Thomas Chatterton Williams joins a long line of whiners complaining that taking basic steps to make our public and academic life more inclusive is Just. Too. Hard. In his review, entitled “Does Our Cultural Obsession with Safety Spell the Downfall of Democracy,” he argues that it is “fraught” for marginalized people to object to the appropriation of their language or to the use of their bodies as metaphors. He describes an allegedly new generation of college students who “are ‘obsessed with safety,’ which they define to include expansive notions of ‘emotional safety.’” He asserts that this “safetyism culture” started when this generation “began arriving on college campuses in 2013.” These students apparently have the audacity to want respect, to want a classroom in which their existence, freedom, and standing as citizens is not open for debate. Oh the drama!
You want safe? I’ll show you safe. I’ll show you a truly fucking safe college experience — 89 years before 2013.
When it was time for my white, Christian, Southern,* formerly-wealthy-but-still-pretty-fucking-privileged, two-generations-away-from-enslaving-people grandfather to go to college, he found a very, very safe space.** In 1924 — according to a story my father often told*** — Yale College accepted the entire graduating class from Hotchkiss, my grandfather’s prep school. Talk about safety schools!
What Granddaddy found when he got to Yale must have felt very safe, too. His entering class of 823 students had (::checks calculator::) zero women. It also had:
- one (1) Black student;
- by my very unscientific count (*cough* lastnames *cough*) approximately 20 Jewish students;
- one Armenian-American (again, per my unscientific analysis of the guy’s last name);
- one Greek-American (same), and
- one (likely) Syrian-American (same).
The “Yale Freshman Yearbook” for the Class of 1928 claimed that the class included six “foreign” students, which turned out to be six white guys who happened to be living outside the country when they were accepted at Yale, for example, Willard Tisdel Hodgsdon from Guatemala, and George Robert Carter, Jr. from Hawaii (remember the year!). And of course a token Canadian — so diverse! There were no students with names that appeared to be even remotely Asian (Chinese, Japanese, Korean, Indonesian, Malaysian, Vietnamese, etc.).
If the Yale class of 1928 was not safe enough for Granddaddy, he could always retreat to his fraternity or, if that was still too diverse, to his “secret society,” Skull and Bones. There, I said it. A bunch of white guys with weird rituals whose childish need for safety, sorry secrecy, was so profound that my father warned us NEVER, EVER to so much as say the words “skull and bones” in front of my grandfather. Guess this made our family an “emotionally safe space” for Granddaddy.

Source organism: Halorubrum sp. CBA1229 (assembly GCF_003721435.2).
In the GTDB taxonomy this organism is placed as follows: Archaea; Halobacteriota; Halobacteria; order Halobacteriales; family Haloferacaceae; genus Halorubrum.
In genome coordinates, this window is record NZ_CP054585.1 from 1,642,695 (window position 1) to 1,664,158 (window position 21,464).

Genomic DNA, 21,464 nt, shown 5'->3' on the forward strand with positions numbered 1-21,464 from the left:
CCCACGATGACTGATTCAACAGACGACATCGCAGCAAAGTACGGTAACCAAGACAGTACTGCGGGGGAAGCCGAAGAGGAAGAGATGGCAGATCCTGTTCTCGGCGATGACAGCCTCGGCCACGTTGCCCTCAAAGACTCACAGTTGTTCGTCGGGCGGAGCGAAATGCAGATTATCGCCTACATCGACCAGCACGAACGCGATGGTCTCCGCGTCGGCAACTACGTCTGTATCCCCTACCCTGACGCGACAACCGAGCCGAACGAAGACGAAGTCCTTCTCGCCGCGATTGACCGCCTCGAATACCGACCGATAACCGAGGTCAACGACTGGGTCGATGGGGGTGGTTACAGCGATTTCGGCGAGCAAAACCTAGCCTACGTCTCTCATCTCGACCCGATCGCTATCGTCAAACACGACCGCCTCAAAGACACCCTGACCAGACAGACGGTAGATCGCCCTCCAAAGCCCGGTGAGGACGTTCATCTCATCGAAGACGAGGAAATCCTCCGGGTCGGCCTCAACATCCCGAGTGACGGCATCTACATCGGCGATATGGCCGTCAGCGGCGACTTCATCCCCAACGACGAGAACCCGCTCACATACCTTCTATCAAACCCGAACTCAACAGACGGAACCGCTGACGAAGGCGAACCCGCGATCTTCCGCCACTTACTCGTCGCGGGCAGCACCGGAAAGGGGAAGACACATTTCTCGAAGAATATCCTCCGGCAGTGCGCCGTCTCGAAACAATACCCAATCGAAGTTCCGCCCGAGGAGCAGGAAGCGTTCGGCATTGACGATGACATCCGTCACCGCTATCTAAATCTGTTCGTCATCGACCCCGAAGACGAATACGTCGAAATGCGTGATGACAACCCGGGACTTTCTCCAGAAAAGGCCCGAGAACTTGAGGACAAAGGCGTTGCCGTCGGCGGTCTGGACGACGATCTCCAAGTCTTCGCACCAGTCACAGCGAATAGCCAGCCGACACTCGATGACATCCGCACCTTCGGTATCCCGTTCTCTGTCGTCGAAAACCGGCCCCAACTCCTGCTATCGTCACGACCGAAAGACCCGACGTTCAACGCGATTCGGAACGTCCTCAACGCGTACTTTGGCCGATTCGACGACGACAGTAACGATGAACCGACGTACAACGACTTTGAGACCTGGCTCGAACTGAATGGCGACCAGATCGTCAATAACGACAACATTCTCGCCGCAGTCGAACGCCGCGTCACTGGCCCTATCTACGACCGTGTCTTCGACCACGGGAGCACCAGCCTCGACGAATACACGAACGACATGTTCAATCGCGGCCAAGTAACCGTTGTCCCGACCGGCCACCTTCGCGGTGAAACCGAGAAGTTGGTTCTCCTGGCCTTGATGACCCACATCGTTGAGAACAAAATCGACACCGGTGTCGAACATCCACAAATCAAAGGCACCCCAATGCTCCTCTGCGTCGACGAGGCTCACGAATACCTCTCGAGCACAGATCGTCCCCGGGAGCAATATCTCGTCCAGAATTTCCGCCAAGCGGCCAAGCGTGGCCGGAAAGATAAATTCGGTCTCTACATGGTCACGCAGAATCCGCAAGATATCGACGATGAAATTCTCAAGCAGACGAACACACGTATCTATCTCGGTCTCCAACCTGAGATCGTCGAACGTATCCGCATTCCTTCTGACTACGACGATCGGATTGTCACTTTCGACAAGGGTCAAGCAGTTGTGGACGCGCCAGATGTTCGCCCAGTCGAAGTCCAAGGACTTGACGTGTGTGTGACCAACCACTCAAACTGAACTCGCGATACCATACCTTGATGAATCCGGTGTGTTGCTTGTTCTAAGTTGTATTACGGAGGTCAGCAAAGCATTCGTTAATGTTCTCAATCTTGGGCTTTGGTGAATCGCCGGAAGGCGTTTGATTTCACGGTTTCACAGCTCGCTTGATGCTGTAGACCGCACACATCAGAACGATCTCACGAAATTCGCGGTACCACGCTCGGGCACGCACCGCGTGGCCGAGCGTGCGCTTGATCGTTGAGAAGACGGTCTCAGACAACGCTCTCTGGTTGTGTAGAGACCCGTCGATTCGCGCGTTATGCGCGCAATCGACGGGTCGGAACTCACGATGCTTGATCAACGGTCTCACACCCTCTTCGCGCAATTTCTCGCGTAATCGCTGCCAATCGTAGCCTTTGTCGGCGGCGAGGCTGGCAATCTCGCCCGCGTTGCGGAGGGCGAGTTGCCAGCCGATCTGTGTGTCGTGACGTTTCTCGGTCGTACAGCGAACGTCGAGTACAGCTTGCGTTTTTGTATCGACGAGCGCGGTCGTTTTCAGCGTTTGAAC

This cocoon of unisex, monoracial safety was the default setting for the American university for most of our history. These white dudes did not have to encounter classmates with different gender, racial, cultural, or linguistic experiences. They did not have to worry that speakers invited to campus would call their very existence a “disease” or “a disorder comparable to sociopathy” or explain that they were genetically inferior to individuals of a different race.
Sometime between 1924 and 2013, colleges began to integrate. My guess is that, for much of that time, female and minority students were (and were expected to be) sufficiently grateful just to attend college in the first place that they did not dare or did not know how to demand a space that respected their existence. By the time I started college in 1978, we were griping about the white male canon and marching for divestment from apartheid. Even then, though, I don’t think we gave much thought to how welcoming we were to students of different backgrounds.
But let’s examine the whole “safety” thing from a broader perspective. White people’s need to feel safe has given us lynchings, the modern police state, and BBQ Becky. A white woman felt emotionally unsafe in the presence of Emmett Till.**** His penalty was not cancellation of his speaking tour or criticism in the college newspaper. It was violent death at the hands of a white mob.
Do students from marginalized backgrounds demanding respect at university “spell the downfall of democracy.” Oh hell no. They will help us build a democracy that is truly democratic. But I’ll edit Williams’s question and answer in the affirmative. “Has White People’s Cultural Obsession with Safety Almost Spelled the Downfall of Democracy?” A resounding yes.
* I’m not really sure how he ended up with a Cambridge, MA address. I think I know the story, but it’s not really important. He was raised in Chattanooga, Tennessee, in a family with deep roots in the south.
** I hate telling this story. Granddaddy is not who I am. Within his generation, the family fortune was lost in the Depression and he was a very deeply flawed, highly entertaining failure. My father, also a privileged WASP, married my mother, the daughter of a middle-class Jewish family, and my public school upbringing in the DC suburbs was a far cry from Hotchkiss. But who am I really fooling? I went to a small liberal arts college that my aunt and uncle had also attended, and then to Yale Law School, which my father had attended. My path, too, was plowed by white affirmative action.
*** My father often told this story because he lectured widely on employment discrimination and specifically affirmative action. He would explain “you want affirmative action? Let me tell you about Yale’s admissions policies in 1924.”
**** Edited. I originally wrote, “Emmett Till made a white woman feel emotionally unsafe.” As Anita Cameron pointed out, Mr. Till himself did nothing. His accuser ultimately confessed that “she falsely testified he made physical and verbal threats.”